Assorted Links

  1. Polar Bears and Grizzlies Producing Hybrid Offspring as Arctic Melts– in Spiegel, and article about the creation of a hybrid bear (called Pizzley in the article). As the ice melts, the two habitats are coming closer together and they are closely enough related that the two bears are breeding together, including a mixture of habits and features. Evidently, the hybrids are rare and the few that exist are not covered by existing endangered species legislation because they are not considered polar bears, but are prized by hunters.
  2. Grammar: is “whom” history? From the Mouths of Babes– an interesting discussion about early childhood development and grammar; in a particular example given, children are evidently able at a relatively young age to note that sometimes people seem to use “whom” rather than “who.” The author discusses whether or not “whom” will continue to use or if it will fall out of favor for “who,” but concludes that “whom” will continue to exist as a prized sign of intelligence. I think that the logic is rather pedantic (other words that come to mind include elitist and superficial). “Whom” should continue to exist as a formal distinction between subject and the direct and indirect object…which, of course, also means that we should return to teaching formal parts of speech.
  3. Who Needs a Navy?-A fascinating discussion of the true military and strategic value of a modern navy. The author suggests that no modern navy is cost-efficient.
  4. NATO Urges Calm Following Syrian Shelling of Turkish Town– Among multiple articles, Spiegel primarily focuses on the NATO impact to this new development. It is no surprise to note that NATO leaders are urging restraint–particularly because of treaty obligations that could necessitate NATO involvement in Syria, something that it has been trying to avoid for the last eighteen months. According to the New York Times, NATO has condemned the attacks, but has not yet invoked the clause in its charter that would require collective action. Frankly, this is a shame. The civil war in Syria is destroying a number of amazing historical sites and, frankly, has been raging for eighteen months without getting nearly the press or outrage that Libya or Egypt did. Between the lack of coverage, the Olympics, and the NATO response, it is almost as though world leaders are trying to pretend that nothing is going on. In fact, other than Turkey, it might be that the first foreign power to get involved is Israel on the grounds that they need to secure chemical weapons stockpiles in Syria in order to prevent their proliferation. Human rights only come into play when it is expedient. I understand the reasoning behind not interfering in civil wars, but, often, it ends up being a convenient excuse to not do anything.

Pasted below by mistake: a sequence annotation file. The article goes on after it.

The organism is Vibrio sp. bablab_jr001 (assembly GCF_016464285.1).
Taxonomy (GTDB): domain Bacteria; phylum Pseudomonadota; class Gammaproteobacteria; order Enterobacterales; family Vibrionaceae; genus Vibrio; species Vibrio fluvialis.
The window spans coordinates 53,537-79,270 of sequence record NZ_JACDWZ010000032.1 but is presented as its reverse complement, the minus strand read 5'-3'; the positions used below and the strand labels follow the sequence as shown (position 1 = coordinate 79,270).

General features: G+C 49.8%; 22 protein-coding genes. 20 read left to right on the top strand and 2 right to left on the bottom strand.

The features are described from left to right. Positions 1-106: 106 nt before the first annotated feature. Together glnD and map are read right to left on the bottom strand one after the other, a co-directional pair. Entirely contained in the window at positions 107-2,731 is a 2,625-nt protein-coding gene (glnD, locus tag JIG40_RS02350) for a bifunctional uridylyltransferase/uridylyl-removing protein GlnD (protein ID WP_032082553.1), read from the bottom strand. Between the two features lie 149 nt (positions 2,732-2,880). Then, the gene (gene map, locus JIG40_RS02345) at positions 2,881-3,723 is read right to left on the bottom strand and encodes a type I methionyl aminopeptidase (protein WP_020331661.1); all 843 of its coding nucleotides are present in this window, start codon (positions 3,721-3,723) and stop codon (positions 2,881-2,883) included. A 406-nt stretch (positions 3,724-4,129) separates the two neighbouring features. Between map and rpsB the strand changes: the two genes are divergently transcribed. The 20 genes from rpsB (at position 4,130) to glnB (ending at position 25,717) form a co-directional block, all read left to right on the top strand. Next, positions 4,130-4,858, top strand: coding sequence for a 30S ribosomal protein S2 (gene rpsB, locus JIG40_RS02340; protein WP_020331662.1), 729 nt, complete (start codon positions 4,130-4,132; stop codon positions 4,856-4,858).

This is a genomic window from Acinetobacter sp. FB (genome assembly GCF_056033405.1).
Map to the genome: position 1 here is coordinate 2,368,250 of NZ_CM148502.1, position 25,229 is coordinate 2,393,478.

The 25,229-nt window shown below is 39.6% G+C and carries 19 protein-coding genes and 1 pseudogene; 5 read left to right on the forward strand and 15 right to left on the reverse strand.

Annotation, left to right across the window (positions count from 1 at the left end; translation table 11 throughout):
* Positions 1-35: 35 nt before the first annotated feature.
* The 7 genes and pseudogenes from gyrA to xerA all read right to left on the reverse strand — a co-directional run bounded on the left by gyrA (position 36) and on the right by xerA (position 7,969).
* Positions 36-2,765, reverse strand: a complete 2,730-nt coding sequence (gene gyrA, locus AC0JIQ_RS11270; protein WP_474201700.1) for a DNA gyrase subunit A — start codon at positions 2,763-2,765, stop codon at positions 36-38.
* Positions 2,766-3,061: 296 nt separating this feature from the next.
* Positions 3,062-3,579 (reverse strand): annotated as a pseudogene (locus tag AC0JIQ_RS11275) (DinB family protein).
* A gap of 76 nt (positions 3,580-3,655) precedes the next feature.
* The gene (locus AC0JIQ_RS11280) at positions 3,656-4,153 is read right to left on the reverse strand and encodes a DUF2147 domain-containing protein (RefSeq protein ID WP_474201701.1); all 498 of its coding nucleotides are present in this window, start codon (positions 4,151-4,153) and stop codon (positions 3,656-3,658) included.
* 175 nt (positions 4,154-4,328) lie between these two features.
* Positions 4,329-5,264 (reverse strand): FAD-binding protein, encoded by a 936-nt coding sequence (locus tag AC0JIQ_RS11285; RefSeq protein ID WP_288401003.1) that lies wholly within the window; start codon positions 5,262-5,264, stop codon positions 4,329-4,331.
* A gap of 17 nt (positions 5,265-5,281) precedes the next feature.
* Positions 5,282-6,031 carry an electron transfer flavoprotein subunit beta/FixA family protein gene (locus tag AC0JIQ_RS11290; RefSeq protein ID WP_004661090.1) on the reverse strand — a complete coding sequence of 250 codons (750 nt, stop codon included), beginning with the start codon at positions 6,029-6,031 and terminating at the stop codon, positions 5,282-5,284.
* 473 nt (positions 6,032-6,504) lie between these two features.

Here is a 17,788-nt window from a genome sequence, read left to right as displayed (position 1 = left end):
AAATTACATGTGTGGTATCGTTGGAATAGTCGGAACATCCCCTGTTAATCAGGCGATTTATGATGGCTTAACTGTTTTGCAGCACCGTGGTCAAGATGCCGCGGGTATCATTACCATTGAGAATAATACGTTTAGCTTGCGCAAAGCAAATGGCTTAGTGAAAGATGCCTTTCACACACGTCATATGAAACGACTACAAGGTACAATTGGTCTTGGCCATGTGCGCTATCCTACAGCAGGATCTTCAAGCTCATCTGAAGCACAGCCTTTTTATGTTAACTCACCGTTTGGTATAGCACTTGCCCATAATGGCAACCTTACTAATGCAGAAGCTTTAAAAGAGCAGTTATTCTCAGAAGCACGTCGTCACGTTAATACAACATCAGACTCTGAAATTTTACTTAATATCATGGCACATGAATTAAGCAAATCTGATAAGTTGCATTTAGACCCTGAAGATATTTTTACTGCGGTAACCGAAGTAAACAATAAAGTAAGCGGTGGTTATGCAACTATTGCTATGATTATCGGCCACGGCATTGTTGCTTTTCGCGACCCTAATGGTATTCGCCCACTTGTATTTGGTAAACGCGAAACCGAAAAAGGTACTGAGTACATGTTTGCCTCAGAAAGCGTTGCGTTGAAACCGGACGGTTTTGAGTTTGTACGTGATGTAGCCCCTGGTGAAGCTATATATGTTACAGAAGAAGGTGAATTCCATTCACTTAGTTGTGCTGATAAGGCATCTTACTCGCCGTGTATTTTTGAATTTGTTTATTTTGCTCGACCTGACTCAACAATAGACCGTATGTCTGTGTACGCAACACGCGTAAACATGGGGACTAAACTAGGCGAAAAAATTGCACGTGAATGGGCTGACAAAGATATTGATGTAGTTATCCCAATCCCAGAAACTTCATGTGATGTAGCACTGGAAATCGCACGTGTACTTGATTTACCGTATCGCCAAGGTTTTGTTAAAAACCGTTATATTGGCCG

5. Private Army Formed to Fight Somali Pirates Leaves Troubled Legacy– An article in the New York Times about private military forces in Somali, including fatal trainings and that a number of these mercenaries have, in effect, been stranded in Somalia. This mercenary group is currently unpaid, but is well armed and (in theory) well trained. The article focuses on this Puntland group (trained initially by a former head of the Blackwater), but expands the discussion to the premise and effects of outsources military operations. I am reminded both of Steven Pressfield’s book, The Profession, which is set in the not-so-distant future and expands the use of private military forces to a logical conclusion, and of Deadly Prey (yes, that is the whole movie on Youtube), a cult-classic from 1987 involving the training of such a private military force.
  6. As always, comments encouraged. What else is out there?

Gunboat Diplomacy